Goal Setting Made Simple

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I didn’t want to write another blog post to add to the masses about how to set goals and stick too them because there’s already plenty of those for the go-getters out there. But, I did want to give some guidelines for how I set goals that honor God and the reality of keeping them. 

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Before I get into my three questions to guide you in goal setting, I’ll give you my goals for the new year. I know it's already a month in, but it's always a good time to set some new goals, so here they are:

  1. Read the entire Bible in Chronological order of when it was written

  2. Spend my quiet time with Jesus before getting on social media

  3. Exercise for 30 minutes or more at least 3 times a week

  4. Post a blog at least once a week

  5. Only buy coffee once a week

Now, here are the questions I ask when creating tangible, God-honoring goals:

First, does it glorify Christ? 

So whether you eat or drink, or whatever you do, do all to the glory of God.
— 1 Corinthian 10:31

This question really gets at your motivation for the goal. Who are you doing it for? You or God? Because if you’re doing it just to make yourself look like a better person, even if it’s a Bible reading goal, it’s likely you’ll burn out and not stick to it. But if you are doing it because you have a deep desire to know Jesus more, then the Holy Spirit is going to help you carry it through to completion. 

Even if your goal is one related to fitness like my goal to work out three times a week, the motivation can still be honoring God through the physical body he has given us to take care of. We just have to watch that our physical fitness does not become more important that our relationship with Christ, just as any other aspect of our lives can do. 

When we center our goals around Jesus, we have a motivation that lasts forever, rather than a motivation that will only last as long as the latest trend or our own willpower, which if we’re honest, doesn’t get us very far.

Second, is is positive?

Finally, brothers, whatever is true, whatever is honorable, whatever is just, whatever is pure, whatever is lovely, whatever is commendable, if there is any excellence, if there is anything worthy of praise, think about these things.
— Philippians 4:8

This one is pretty easy, but very important. Take my second goal for instance. I could have said, “Do not get on social media before spending time with Jesus,” but I chose to word it, “Spend my quiet time with Jesus before getting on social media.” Rather than having a list of “do-not’s” in front of you to stare at all year, it is a lot more encouraging to have a list of things to work toward. Just as Jesus focused on how he wanted people to love each other rather than doing acts out of a desire to keep the 10 commandments that are filled with “do-nots,” our motivation is more likely to remain pure if we make our goals “lovely” and “commendable.”  

Another instance of this is if you want to eat less cookies and more healthy snacks. Rather than having a goal of “Do not eat any cookies,” which in my case would be near impossible to keep considering chocolate chip cookies are my weakness, you could have a goal of choosing healthy snacks when there is one available rather than a sweet. This then allows you some margin room to eat a cookie every now and then, but points you towards the healthy choice most of the time.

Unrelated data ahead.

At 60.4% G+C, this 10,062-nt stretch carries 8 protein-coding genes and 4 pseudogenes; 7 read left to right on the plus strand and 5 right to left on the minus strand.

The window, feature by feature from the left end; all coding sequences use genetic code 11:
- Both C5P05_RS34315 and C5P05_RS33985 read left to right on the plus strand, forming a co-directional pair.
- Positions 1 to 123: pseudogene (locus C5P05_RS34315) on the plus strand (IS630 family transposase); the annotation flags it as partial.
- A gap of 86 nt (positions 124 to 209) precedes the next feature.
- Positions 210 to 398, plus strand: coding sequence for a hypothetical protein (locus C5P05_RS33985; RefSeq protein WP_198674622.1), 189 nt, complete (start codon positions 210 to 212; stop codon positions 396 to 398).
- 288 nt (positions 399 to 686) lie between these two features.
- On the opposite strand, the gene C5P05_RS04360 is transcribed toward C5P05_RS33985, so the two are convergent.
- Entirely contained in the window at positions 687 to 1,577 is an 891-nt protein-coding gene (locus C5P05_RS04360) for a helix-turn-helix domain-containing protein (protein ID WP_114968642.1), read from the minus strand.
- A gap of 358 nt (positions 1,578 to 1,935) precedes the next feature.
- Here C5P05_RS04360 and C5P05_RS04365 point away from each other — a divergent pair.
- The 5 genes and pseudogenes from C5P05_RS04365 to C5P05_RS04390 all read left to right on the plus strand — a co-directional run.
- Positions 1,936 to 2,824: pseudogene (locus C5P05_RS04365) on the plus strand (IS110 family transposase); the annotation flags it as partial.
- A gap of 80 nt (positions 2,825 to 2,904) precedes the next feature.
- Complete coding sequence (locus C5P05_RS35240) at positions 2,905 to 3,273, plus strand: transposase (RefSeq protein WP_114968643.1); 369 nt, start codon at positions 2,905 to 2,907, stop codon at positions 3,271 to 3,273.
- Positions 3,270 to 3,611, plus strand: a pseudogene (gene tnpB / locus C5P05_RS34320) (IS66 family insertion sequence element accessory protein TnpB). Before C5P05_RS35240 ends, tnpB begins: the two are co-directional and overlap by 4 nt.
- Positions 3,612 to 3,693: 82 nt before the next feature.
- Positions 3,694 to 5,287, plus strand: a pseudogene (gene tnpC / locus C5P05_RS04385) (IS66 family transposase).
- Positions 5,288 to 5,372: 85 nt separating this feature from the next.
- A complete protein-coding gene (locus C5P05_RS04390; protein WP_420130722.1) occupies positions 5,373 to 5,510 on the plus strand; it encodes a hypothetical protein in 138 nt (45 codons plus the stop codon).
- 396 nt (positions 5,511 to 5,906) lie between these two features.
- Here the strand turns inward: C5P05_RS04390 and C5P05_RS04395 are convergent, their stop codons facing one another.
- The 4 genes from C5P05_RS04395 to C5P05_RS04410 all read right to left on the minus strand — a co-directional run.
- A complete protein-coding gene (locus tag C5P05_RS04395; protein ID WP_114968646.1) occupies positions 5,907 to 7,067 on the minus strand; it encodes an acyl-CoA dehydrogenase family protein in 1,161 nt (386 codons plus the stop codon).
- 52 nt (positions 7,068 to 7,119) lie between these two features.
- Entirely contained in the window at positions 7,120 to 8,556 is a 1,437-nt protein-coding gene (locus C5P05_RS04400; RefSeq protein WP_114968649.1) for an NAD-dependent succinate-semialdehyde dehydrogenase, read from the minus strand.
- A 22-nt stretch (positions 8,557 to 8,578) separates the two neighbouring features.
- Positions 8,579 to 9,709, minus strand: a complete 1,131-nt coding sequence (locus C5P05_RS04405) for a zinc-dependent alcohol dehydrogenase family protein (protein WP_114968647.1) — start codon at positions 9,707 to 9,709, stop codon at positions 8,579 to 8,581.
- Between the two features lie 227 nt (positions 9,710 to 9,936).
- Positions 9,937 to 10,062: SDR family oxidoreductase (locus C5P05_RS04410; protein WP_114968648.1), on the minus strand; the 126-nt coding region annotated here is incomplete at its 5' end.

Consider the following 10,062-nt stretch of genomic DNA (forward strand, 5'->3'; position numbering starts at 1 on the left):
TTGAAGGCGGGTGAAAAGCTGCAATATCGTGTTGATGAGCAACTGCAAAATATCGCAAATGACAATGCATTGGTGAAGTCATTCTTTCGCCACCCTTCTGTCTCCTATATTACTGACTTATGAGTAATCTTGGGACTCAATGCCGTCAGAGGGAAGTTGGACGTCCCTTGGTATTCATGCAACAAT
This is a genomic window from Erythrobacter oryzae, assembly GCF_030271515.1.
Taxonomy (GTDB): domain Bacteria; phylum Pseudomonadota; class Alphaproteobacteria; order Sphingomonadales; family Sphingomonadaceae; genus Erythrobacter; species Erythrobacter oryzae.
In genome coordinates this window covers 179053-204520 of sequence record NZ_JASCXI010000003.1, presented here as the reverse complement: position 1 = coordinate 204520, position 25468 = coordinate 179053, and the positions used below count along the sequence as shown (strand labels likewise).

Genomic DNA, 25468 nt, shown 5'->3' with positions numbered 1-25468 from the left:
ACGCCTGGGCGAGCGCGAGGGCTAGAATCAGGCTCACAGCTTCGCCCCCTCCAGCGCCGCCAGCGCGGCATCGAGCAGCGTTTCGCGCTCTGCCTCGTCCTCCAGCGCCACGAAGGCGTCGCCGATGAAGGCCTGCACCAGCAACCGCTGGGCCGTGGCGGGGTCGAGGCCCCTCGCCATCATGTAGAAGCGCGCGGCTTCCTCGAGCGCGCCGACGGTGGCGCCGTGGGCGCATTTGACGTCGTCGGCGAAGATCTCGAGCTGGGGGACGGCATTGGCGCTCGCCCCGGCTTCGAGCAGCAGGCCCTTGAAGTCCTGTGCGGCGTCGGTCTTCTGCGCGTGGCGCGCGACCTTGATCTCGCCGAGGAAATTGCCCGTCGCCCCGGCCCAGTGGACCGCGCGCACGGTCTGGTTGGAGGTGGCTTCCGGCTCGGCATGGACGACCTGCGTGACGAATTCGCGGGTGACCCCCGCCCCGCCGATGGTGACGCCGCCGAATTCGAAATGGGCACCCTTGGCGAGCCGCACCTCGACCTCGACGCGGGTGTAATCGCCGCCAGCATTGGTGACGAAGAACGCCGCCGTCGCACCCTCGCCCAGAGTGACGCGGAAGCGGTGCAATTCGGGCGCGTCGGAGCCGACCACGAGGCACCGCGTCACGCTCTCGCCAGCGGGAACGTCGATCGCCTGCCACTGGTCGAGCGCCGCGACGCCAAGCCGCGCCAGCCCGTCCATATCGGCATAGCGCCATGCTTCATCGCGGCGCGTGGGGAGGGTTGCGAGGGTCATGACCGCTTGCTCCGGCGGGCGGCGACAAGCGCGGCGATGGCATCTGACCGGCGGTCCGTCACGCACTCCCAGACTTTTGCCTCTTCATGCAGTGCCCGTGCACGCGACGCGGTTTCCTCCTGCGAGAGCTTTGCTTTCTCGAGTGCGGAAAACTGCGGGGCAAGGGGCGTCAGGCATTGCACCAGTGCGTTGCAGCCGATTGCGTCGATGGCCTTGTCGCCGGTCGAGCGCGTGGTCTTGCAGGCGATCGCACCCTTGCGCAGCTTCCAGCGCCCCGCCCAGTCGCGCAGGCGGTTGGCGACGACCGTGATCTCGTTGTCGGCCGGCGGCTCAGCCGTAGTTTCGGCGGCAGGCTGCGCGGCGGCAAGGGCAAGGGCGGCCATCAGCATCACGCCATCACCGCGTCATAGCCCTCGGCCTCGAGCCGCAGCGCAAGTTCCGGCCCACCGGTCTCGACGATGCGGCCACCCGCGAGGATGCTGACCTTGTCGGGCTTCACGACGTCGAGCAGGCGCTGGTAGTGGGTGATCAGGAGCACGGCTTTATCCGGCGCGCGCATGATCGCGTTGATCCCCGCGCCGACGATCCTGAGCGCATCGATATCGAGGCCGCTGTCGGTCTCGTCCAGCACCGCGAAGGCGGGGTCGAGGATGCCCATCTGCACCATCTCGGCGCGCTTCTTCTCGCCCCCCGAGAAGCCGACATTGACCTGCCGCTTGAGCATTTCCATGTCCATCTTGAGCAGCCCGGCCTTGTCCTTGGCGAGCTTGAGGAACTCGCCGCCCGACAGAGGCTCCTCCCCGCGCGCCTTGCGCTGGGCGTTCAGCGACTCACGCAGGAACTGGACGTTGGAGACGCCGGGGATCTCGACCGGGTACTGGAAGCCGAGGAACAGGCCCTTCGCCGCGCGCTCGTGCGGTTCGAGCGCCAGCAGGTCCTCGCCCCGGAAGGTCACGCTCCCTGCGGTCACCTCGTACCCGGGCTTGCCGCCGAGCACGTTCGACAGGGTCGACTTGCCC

Third, is it something you can progress toward?

Brothers, I do not consider that I have made it my own. But one thing I do: forgetting what lies behind and straining forward to what lies ahead, I press on toward the goal for the prize of the upward call of God in Christ Jesus.
— Philippians 3:13-14

If there’s one thing I know about God, it’s that he can do the impossible through average people like you and me. I would rather dream big and have Him go even bigger than living a mundane life, not expectant of what he can do through us when we willingly give him ourselves. I try to set goals that I know will be at least somewhat uncomfortable and challenging for myself because I know that with Christ’s strength, I can do anything when it glorifies him, which goes back to the importance of the first question. My first goal I set for the upcoming year, to read the entire Bible in a year, intimidates me because I haven’t done it since the year I became a Christ-follower in 10th grade, and back then I had a whole lot more free time. But I know that because I desire to know Jesus more by knowing the Word, he will bless that desire and give me the willpower and time I need to get it done, not so I may boast, but so I may know Him more. 

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The point I mean to make is that you do not need to set a goal for something you’re already doing or something that will be easy, but rather do something that will challenge you and allow room for God to help you with it. You don’t have to have it perfect every day or week. It’s unlikely I’m actually going to exercise 3x a week every single week, especially these first few months, since my exercise routine was somewhat non-existent last semester. However, I want to be like Paul, who even though he made mistakes and slipped up in the past, pressed on toward his goal, which was Christ. 

It’s okay to not start new goals on January 1, and it’s okay to re-assess a few weeks later and maybe change some things that just aren’t happening how we had thought they would. But know that when your goals are centered around bringing glory to God in all areas of your life, He will help you reach them.

Heather Galway